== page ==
I admit there were times I had a very hard time containing the anger I felt when she lashed out at me. She accused me of lying to her, leading her on, not trusting me and betraying her. It’s natural to get defensive when a person feels attacked. There were times I let my emotions get the best of me and I responded to her hastily. But, no matter what, it is understandable that a scared, young mother is terrified of this process and I am the best person to lash out at… I was, after all, the threat, the woman “taking” her child.

As things began to mend with us several weeks later, she found out that by switching agencies, (She switched because the agency and myself wouldn’t participate in filming us for the show having a mediated meeting to rectify our differences.) the consent form signed by the birth father was no longer going to be used and he would have to sign all over again. She was scared of what may happen because she says she still wants to move forward with adoption. The new agency began showing her adoptive parent profiles and she is telling me about them. This is what got us into this mess in the first place that blurred line of friendship and adoption. It hurt very much hearing about new families she was considering and picturing them with the baby I was just weeks ago so certain was going to be in my arms. We knew we were not getting the daughter we thought we were going to have. It became very hard to maintain a relationship with her when I felt sick to my stomach and so much stress and depression over this situation.

After time, and convincing my husband that this wouldn’t happen again, we moved on. We got matched again a few months later and we now have our beautiful son, Ezra. But that doesn’t take away the pain, the loss, the sadness, the anguish, the anger… Having never had a miscarriage, this must be the heartache that is felt? When the baby was born, she did decide to parent her. Her and my relationship took time to move forward, but we did try. It was just last week that I made the very, very difficult decision, that for my mental health and the happiness of my family, it was time to move on. I wish her well and hope that she succeeds in life and reaches all her goals. She has a beautiful daughter now. I wanted to remain in their life, but I realized it hurt me and stopped me from healing. It may have been a selfish choice to move on from our friendship, but one I do not regret… so far.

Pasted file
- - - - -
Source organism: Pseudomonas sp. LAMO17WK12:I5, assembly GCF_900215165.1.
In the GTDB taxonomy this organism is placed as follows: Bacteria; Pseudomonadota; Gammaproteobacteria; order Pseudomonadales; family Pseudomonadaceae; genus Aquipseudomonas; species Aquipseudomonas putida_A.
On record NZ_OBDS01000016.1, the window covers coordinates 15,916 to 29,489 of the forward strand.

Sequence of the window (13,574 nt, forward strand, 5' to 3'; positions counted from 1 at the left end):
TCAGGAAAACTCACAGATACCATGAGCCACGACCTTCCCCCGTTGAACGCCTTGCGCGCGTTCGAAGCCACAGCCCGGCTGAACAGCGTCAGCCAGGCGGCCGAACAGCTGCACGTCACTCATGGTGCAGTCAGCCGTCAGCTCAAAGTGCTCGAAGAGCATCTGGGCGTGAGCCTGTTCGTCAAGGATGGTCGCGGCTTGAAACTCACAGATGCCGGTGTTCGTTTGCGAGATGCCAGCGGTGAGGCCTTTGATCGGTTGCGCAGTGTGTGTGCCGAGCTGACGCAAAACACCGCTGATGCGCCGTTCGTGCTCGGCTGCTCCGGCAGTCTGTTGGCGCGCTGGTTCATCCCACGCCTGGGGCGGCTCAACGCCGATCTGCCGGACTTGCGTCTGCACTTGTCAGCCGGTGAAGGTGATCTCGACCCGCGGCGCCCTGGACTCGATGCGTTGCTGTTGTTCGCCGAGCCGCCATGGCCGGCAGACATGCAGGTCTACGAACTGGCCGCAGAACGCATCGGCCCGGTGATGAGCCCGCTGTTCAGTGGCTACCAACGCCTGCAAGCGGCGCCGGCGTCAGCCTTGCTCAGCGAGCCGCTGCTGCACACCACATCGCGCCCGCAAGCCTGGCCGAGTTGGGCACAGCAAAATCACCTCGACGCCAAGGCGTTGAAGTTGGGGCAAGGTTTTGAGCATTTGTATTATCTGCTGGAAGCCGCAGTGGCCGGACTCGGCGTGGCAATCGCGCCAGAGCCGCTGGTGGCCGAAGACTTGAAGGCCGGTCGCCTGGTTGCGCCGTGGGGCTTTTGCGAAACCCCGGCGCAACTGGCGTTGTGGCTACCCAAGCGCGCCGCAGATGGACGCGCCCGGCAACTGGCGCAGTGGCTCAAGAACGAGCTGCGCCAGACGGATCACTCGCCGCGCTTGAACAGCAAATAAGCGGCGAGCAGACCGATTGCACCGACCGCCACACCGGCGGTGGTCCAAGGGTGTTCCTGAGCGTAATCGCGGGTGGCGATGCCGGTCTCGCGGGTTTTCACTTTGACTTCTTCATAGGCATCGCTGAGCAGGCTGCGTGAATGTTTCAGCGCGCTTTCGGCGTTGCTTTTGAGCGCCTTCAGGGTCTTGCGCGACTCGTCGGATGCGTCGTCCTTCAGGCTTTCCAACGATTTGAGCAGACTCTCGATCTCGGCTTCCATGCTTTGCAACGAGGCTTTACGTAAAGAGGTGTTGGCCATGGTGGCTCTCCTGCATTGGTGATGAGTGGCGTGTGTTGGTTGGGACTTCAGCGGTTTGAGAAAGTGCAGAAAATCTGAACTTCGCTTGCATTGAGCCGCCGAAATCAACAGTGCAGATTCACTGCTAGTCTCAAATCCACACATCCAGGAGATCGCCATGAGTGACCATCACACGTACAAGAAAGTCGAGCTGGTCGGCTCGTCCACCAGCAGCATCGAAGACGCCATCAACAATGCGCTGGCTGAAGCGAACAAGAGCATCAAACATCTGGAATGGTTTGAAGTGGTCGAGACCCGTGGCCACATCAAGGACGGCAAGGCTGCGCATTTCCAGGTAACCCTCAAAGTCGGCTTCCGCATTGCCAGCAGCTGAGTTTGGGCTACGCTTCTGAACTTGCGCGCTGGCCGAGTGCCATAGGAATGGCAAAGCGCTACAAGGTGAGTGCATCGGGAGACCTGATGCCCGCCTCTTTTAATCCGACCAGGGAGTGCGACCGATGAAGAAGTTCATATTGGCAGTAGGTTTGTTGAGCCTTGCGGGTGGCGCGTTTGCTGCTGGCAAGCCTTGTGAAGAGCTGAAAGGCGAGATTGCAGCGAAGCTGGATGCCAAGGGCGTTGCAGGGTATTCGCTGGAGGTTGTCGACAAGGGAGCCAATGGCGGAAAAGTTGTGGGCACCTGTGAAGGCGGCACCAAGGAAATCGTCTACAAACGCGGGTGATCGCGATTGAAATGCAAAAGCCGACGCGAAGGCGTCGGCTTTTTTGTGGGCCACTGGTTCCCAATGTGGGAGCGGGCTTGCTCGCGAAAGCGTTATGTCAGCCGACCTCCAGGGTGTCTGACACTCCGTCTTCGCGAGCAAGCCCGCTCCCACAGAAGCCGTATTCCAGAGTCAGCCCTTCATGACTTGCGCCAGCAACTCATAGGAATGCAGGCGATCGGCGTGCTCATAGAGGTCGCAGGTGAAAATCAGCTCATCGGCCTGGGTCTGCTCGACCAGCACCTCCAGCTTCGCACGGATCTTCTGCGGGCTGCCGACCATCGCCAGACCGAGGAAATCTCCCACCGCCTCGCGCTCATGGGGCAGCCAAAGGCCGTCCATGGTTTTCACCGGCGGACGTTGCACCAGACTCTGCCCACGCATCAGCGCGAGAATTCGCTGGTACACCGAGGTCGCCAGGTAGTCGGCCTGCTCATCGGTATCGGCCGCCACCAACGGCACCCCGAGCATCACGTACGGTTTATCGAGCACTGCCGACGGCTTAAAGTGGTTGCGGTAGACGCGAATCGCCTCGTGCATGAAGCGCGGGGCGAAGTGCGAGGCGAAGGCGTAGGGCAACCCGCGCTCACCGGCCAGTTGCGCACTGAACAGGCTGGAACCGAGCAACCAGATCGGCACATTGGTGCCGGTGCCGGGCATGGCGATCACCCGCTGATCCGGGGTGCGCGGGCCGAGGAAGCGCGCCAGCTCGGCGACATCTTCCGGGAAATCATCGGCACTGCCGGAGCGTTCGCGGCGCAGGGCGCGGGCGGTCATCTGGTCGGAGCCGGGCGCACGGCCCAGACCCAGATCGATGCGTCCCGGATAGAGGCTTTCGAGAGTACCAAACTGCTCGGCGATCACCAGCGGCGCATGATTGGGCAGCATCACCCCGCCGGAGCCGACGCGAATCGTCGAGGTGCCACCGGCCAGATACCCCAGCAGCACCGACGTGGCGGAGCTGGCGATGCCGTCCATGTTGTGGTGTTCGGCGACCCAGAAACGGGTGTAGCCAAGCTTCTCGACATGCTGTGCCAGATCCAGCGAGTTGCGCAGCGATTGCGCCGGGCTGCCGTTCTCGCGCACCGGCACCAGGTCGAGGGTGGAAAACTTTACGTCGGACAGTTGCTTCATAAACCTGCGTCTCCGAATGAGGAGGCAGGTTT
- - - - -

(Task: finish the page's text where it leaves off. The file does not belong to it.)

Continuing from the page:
Is a failed match something you fear? Have you had one fail in the past? I’d love to hear your experiences.

Season Finale

Season Finale

“I’m Having Their Baby”

Sarah Baker | September 04, 2013 | 11:37 AM  (adapted from original post on Cincinnati Parent)

IHTB-collage2Reflecting where we were a year ago and filming the first episode of I’m Having Their Baby with the birth mother we were matched with and where we are today, I had no idea the happiness I would have now. While you saw on the first episode things did not go according to planned with the birth mother, we were matched again fairly quickly and now have our amazing boy Ezra. The second match came fast, but felt like forever while we mourned the loss of the baby we thought was meant for us.